“let your conduct be worthy of the gospel of Christ…
whether I come and see you or am absent…”
There are a few verses in Scripture that stand beautifully alone, as a command, a reminder, or an exhortation. Like, “Love thy neighbor as thyself,” or “Do unto others,” or “Seek ye first the kingdom of God.” These are the pearls of wisdom and guidance of which samplers are built. And the first part of this verse is right up there with them: an oldie but a goodie. “Let your conduct be worthy of the gospel of Christ.” Amen.
But Paul continues that lofty sentiment with a rather more earthbound reminder: “whether I come and see you or are absent, I may hear… that you stand fast in one spirit, with one mind, striving together for the faith of the gospel.” Now he sounds like a father lecturing his children. “Behave yourselves. I don’t want to get any bad reports.”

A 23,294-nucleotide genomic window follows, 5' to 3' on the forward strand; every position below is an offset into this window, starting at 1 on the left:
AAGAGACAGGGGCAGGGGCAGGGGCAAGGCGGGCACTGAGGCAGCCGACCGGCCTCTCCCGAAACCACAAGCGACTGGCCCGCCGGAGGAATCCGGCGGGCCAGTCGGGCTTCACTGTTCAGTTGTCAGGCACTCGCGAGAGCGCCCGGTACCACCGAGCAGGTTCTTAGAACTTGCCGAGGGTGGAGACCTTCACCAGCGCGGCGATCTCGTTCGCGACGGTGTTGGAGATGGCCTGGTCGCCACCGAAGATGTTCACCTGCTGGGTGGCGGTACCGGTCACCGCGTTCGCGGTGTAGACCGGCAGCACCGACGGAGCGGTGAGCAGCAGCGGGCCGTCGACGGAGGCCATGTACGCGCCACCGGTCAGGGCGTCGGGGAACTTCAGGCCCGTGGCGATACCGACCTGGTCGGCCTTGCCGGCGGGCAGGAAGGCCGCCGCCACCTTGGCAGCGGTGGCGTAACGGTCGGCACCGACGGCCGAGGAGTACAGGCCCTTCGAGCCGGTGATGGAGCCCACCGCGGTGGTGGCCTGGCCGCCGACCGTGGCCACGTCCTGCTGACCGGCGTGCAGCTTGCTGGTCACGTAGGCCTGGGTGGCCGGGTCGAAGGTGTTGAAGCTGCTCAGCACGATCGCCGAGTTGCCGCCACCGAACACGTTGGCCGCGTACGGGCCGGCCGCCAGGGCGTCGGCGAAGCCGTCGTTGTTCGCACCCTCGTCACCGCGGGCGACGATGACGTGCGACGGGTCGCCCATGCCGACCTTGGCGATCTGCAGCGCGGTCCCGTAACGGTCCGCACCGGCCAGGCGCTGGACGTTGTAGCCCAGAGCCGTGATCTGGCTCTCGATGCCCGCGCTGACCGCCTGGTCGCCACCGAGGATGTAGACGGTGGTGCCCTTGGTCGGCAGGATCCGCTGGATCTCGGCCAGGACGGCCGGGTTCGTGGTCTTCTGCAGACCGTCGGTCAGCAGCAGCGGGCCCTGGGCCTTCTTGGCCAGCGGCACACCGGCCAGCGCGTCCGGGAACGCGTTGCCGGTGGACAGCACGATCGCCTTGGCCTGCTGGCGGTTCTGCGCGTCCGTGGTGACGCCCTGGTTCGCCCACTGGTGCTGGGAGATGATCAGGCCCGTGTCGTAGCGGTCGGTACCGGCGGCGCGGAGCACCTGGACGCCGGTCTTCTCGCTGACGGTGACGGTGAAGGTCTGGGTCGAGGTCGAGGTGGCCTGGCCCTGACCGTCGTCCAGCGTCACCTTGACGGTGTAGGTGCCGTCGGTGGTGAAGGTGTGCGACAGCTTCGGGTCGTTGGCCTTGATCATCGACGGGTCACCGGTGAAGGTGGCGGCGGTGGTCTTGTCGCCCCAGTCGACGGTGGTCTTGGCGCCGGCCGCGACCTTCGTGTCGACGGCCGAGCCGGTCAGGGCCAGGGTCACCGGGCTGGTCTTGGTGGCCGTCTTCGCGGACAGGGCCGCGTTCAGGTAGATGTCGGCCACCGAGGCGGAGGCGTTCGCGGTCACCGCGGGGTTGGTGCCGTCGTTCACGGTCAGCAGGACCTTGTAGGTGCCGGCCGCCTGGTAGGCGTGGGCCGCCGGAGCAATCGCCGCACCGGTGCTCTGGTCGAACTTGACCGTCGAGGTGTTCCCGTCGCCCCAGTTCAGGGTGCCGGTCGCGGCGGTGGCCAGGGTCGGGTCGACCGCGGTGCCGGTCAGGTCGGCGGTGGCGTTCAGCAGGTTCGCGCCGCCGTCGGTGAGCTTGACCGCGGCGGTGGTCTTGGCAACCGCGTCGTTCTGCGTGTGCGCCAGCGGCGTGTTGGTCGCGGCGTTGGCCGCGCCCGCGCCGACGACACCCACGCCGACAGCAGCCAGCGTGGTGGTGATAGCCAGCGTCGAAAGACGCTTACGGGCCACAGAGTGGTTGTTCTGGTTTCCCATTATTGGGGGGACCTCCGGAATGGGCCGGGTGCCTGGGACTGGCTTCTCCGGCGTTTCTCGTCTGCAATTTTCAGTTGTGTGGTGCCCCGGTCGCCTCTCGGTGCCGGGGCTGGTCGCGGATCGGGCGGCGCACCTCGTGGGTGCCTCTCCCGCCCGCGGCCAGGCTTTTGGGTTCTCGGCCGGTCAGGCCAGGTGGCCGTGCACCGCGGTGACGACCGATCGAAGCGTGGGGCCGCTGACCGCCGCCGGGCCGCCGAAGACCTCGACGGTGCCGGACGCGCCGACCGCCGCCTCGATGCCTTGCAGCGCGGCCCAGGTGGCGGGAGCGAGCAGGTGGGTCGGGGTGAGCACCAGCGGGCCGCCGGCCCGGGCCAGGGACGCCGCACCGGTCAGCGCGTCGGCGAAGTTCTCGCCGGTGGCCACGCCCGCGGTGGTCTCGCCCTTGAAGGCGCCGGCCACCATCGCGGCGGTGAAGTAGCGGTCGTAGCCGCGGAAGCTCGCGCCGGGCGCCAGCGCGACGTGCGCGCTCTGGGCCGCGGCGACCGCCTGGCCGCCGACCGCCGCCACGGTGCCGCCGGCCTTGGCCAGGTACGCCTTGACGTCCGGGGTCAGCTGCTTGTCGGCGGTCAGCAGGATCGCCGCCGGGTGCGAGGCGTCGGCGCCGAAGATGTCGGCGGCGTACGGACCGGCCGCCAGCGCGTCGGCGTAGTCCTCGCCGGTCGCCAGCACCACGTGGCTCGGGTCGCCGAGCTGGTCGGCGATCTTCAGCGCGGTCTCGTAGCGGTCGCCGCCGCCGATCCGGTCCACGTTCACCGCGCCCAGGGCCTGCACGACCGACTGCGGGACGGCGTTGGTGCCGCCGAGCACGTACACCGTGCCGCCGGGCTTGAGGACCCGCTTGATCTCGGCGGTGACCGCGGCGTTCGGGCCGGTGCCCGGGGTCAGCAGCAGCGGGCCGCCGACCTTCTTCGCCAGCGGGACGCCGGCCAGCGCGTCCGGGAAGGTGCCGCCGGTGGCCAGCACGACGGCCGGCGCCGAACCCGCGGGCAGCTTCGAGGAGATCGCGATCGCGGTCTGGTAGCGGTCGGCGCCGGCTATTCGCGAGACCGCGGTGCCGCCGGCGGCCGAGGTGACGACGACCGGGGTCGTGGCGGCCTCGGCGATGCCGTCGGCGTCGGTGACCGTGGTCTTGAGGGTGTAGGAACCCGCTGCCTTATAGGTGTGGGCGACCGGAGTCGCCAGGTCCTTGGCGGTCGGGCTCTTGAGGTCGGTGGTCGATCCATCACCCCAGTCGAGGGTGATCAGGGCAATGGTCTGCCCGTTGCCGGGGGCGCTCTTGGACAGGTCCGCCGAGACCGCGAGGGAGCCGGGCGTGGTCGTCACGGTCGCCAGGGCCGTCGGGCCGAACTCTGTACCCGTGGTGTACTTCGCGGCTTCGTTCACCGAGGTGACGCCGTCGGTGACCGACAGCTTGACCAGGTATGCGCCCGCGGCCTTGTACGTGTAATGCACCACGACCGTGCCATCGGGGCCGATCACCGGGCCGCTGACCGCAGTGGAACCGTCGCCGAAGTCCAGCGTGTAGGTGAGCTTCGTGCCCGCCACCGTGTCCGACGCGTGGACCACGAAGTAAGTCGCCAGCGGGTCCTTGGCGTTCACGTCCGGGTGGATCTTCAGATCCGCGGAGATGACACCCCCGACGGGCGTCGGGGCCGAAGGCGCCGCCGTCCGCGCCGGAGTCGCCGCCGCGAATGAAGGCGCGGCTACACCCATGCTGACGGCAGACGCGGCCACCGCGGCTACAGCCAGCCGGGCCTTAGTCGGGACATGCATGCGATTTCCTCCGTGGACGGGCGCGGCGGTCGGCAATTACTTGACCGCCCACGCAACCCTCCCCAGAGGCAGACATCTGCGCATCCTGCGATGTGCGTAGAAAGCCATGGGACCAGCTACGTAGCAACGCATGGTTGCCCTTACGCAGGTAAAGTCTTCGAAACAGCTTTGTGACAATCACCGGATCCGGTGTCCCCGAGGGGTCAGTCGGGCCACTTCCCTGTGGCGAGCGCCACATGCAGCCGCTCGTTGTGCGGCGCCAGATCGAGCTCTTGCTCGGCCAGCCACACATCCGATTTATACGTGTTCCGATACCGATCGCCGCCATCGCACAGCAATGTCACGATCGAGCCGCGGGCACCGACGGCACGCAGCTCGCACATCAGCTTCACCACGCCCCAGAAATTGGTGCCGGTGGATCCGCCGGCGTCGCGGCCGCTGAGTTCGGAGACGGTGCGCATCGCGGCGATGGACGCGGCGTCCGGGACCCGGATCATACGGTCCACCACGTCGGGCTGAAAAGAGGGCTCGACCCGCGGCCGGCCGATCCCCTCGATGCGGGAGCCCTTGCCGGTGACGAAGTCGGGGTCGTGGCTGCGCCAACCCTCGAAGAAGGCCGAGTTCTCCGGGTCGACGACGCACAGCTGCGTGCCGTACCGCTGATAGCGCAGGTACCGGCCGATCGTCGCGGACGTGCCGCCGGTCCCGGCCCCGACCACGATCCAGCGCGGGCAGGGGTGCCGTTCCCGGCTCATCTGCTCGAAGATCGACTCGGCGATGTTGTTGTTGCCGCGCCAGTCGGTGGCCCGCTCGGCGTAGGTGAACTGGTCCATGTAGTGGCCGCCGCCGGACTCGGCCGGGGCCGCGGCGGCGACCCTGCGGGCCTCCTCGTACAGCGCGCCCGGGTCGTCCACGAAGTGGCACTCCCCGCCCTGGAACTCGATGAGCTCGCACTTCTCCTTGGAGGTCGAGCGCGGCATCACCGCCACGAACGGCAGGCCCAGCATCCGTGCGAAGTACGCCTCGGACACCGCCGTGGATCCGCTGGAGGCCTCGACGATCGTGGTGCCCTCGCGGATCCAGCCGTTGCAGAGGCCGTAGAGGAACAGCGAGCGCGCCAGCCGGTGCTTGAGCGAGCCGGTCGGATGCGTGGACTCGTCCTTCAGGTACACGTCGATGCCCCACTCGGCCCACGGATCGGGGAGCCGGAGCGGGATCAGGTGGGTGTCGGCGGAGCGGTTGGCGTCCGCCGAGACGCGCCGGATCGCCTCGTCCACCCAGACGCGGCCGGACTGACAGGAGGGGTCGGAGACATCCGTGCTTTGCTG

The fact of the matter is, it’s harder to behave when the authority over you is not there. I remember when I was old enough for my mother to leave me home alone. The first thing I did was head for the chocolate chips! Employees leave early when the boss is out of town; students misbehave when the teacher steps out of the room.
But really, we know we are never alone, right? Even if you know nothing about God, if you believe in Him at all, you don’t think He waits outside the door, right? So why do we so often only feel accountable to the human authority in our lives?
The dictionary definition of “integrity” is “adherence to a code of values,” but I have long remembered a definition I heard years ago: Integrity is shown by how you act when no one’s watching.
There may be no one watching when I run that late-night red light, when I keep the extra change the cashier accidentally gave me, when I silently judge another, or when I neglect to thank God for the manna I find boring. But those actions or thoughts are not worthy of the gospel of Christ. My teacher, my pastor, my husband may not be watching, but my Savior is. And I want to be found worthy.